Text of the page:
Today's unemployment numbers reflect a mixed bag. One in ten Americans looking for jobs are unemployed. Many more Americans are the "discouraged" unemployed and no longer counted in the unemployment rate. On the other hand, some 250,000 new jobs were created last month-albeit many are temporary government census takers.
Republicans and Democrats now agree on which two big issues matter: in the short term it is unemployment and in the long term it is the federal budget deficit.
But as the high unemployment numbers reflect, government's well-intended spending to reduce unemployment has not worked. Worse, these mammoth spending programs are exacerbating the federal budget deficit.
Consider the 2009 stimulus package, which promised to bring unemployment below eight percent. One-third of the $880 billion spent went to states so they didn't have to make tough decisions, cut employees and rein in 'out of control' government pensions. The states got a two-year reprieve but still face serious financial issues in 2011. They will certainly be back soon asking the federal government for more money so state workers do not have to be fired.
Another one-third of the package went to various pork barrel projects wrapped in the more aesthetically pleasing "green" wrapping paper of clean energy, broadband deployment and "shovel ready" construction. Certainly, some of these projects have value and created some jobs, but were they enough to borrow from the future?
The final one-third went to reduced taxes for all Americans except the wealthy. This certainly pumped money into the economy and was the cleanest part of the stimulus.
But after this enormous spending package, which was supplemented by cash for clunkers, unemployment benefits extensions, homebuyer tax credits, and now a new health care law, we are two trillion dollars more in debt; and, due to deficit spend, another trillion dollars in the next ten years. (Keep in mind this is under the unrealistic assumptions of the Administration about eliminating war spending, no big disasters, no bailing out states, the health care law not affecting the deficit, low unemployment and solid economic growth.)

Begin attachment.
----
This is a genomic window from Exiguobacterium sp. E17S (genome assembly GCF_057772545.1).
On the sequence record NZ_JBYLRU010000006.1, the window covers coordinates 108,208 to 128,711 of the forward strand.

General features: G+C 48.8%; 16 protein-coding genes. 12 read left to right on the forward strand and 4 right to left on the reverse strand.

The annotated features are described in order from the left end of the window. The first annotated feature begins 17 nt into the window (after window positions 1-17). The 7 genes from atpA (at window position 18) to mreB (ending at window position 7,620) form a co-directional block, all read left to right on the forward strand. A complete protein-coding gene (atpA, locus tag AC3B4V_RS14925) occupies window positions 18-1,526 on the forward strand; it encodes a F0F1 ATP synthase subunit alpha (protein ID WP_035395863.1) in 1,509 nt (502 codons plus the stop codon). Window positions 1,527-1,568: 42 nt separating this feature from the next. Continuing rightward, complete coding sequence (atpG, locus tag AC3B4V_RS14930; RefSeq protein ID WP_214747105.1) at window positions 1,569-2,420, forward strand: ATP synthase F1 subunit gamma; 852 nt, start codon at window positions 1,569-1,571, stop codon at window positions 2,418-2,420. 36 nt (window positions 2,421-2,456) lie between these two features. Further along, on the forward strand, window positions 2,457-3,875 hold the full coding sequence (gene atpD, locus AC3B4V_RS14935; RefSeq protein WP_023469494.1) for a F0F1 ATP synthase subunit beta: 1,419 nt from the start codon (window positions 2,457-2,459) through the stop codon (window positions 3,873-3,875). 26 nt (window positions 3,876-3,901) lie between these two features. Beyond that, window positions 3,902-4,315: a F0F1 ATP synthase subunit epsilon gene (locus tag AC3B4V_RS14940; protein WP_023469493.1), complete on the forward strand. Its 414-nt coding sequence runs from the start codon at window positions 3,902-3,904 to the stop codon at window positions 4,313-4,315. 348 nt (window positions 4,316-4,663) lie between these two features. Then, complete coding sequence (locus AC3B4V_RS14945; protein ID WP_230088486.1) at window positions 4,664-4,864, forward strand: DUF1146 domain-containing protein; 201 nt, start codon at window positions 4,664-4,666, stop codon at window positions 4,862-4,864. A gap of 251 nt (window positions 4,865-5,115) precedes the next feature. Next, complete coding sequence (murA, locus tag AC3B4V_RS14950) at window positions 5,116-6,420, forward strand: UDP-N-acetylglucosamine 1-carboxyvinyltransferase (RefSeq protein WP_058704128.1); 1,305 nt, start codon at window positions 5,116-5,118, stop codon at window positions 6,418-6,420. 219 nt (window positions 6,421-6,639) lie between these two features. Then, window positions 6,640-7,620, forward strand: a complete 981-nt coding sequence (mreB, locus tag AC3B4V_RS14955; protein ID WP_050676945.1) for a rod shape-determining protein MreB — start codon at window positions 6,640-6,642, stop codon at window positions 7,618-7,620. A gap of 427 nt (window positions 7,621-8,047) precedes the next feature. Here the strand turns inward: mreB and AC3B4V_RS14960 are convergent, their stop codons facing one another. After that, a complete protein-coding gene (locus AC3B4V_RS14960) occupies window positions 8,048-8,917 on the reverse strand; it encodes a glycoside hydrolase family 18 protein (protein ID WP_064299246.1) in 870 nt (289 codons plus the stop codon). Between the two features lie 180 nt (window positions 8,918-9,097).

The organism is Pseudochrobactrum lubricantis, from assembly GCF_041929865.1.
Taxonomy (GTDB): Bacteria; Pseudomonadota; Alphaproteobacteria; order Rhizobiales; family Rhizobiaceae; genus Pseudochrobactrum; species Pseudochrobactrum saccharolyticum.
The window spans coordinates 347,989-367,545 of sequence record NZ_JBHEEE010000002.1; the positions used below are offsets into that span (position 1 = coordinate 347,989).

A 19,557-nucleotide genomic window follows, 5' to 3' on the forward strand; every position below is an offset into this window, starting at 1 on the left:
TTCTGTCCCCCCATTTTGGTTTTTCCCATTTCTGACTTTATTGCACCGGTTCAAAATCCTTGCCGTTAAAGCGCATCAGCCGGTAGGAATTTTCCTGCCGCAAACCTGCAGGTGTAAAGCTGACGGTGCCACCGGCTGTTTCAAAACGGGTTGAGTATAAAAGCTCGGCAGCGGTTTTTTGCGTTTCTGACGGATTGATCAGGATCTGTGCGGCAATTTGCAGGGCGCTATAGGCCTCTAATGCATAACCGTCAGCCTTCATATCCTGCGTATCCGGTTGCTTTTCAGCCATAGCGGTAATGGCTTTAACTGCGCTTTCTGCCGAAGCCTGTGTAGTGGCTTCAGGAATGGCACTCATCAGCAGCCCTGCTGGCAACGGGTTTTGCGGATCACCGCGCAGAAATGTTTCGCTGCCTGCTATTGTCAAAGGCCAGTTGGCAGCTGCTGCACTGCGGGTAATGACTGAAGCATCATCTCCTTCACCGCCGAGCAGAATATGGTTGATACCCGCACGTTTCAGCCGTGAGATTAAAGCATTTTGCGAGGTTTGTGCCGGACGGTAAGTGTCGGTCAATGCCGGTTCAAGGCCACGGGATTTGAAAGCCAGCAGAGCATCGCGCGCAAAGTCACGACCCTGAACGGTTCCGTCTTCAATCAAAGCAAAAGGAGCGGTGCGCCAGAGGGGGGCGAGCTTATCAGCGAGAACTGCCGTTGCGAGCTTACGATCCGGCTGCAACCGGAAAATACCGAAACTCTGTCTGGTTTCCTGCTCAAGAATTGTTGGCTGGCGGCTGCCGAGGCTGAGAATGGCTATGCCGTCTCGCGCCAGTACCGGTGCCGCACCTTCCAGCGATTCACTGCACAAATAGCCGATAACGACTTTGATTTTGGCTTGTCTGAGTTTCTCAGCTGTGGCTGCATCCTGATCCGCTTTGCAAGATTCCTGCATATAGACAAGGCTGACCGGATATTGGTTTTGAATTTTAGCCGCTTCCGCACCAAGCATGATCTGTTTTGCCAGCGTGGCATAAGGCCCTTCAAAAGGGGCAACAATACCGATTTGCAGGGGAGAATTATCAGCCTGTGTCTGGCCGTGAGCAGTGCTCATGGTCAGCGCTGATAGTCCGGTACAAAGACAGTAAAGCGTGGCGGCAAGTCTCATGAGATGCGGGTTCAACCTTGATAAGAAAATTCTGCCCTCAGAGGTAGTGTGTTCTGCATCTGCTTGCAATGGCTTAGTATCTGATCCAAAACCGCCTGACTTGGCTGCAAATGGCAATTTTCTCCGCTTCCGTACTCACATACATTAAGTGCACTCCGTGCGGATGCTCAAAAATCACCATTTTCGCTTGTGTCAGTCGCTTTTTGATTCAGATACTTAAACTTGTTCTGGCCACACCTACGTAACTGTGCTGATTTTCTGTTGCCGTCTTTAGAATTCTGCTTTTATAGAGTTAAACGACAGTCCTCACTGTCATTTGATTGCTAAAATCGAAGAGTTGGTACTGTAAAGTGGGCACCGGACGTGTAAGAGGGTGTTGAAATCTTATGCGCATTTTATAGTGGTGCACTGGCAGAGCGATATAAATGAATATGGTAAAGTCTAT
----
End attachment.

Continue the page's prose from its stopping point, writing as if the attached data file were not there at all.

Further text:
And what do we have to show? Since the passage of the stimulus bill, which promised to "save or create" four million jobs, we have lost 2.4 million jobs in the private sector but created over 150,000 jobs in the public sector.
The reason these programs failed is that they often have the exact opposite impact of what their well-meaning legislators intend. Take "cash for clunkers" for example. Sure Uncle Sam subsidized sales of many new cars, which wouldn't have otherwise been sold...but by taking perfectly good older cars off the roads and destroying them (as the law required), aftermarket auto parts manufacturers, installers and retailers lost business and had to cut jobs.
Or even take something as helpful to those truly in need like unemployment benefits. For most, I believe it is a necessary hand...for others, it is an excuse not to get a job. This past year, I met two job candidates who drove this point home. With one, the interviews were over and we were talking about a job start date...to my chagrin, the candidate asked that she withhold starting until after her unemployment ran out. Another said he had to look for a job "seriously" as his unemployment went out so he was contacting me as an old colleague. Given their ethics, neither candidate got a job offer but the broader point is that well-meaning programs can and do have unintended effects.
Another striking example is the first-time homebuyer credit. It really was a gift to people who already owned starter homes and were able to raise the price of their homes so they could buy another one. Why these people needed a lift is beyond me and I am not clear why this was a worthy reason to borrow from future taxpayer income.
So what can and should a government do to create jobs?
Well, first recognize that other than hiring government workers with taxpayer money (which could have been spent on investing in job creating ventures), the government does not create jobs. Rather, it creates conditions under which job-creating employers feel confident investing.
Our economy is struggling because employers fear their government. They have been hit with a confusing health care plan, with new taxes on investment and a deficit so large that they expect new taxes to come. At the same time, most businesses have seen their banks stop seasonal lending. This uncertainty about government action combined with a lack of capital has restricted new hiring and investment. More, the banks' refusal to lend alone has caused many retailers to close their doors, as they cannot finance their inventory.
If the government wants Americans to get jobs, it is simple--stop spending and stop trying to "spread the wealth around"--create some certainty in future taxation and allow banks to lend money to the same companies that have been lending to for many years.